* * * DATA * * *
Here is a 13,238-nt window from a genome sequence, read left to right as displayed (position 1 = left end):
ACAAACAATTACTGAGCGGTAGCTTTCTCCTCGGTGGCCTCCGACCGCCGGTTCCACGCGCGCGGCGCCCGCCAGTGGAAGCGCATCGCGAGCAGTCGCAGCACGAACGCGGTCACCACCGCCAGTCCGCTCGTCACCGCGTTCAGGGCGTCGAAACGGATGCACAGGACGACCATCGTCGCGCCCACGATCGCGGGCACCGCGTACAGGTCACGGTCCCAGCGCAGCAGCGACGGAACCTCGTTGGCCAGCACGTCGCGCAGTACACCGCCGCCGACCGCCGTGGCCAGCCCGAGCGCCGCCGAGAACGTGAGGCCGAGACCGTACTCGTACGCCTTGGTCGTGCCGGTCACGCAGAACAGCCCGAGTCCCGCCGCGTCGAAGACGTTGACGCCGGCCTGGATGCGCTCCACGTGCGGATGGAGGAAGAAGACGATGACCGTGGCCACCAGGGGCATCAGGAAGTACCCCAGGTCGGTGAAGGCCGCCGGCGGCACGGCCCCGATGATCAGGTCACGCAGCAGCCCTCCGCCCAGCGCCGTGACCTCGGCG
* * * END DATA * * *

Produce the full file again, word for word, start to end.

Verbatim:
Here is a 13,238-nt window from a genome sequence, read left to right as displayed (position 1 = left end):
ACAAACAATTACTGAGCGGTAGCTTTCTCCTCGGTGGCCTCCGACCGCCGGTTCCACGCGCGCGGCGCCCGCCAGTGGAAGCGCATCGCGAGCAGTCGCAGCACGAACGCGGTCACCACCGCCAGTCCGCTCGTCACCGCGTTCAGGGCGTCGAAACGGATGCACAGGACGACCATCGTCGCGCCCACGATCGCGGGCACCGCGTACAGGTCACGGTCCCAGCGCAGCAGCGACGGAACCTCGTTGGCCAGCACGTCGCGCAGTACACCGCCGCCGACCGCCGTGGCCAGCCCGAGCGCCGCCGAGAACGTGAGGCCGAGACCGTACTCGTACGCCTTGGTCGTGCCGGTCACGCAGAACAGCCCGAGTCCCGCCGCGTCGAAGACGTTGACGCCGGCCTGGATGCGCTCCACGTGCGGATGGAGGAAGAAGACGATGACCGTGGCCACCAGGGGCATCAGGAAGTACCCCAGGTCGGTGAAGGCCGCCGGCGGCACGGCCCCGATGATCAGGTCACGCAGCAGCCCTCCGCCCAGCGCCGTGACCTCGGCG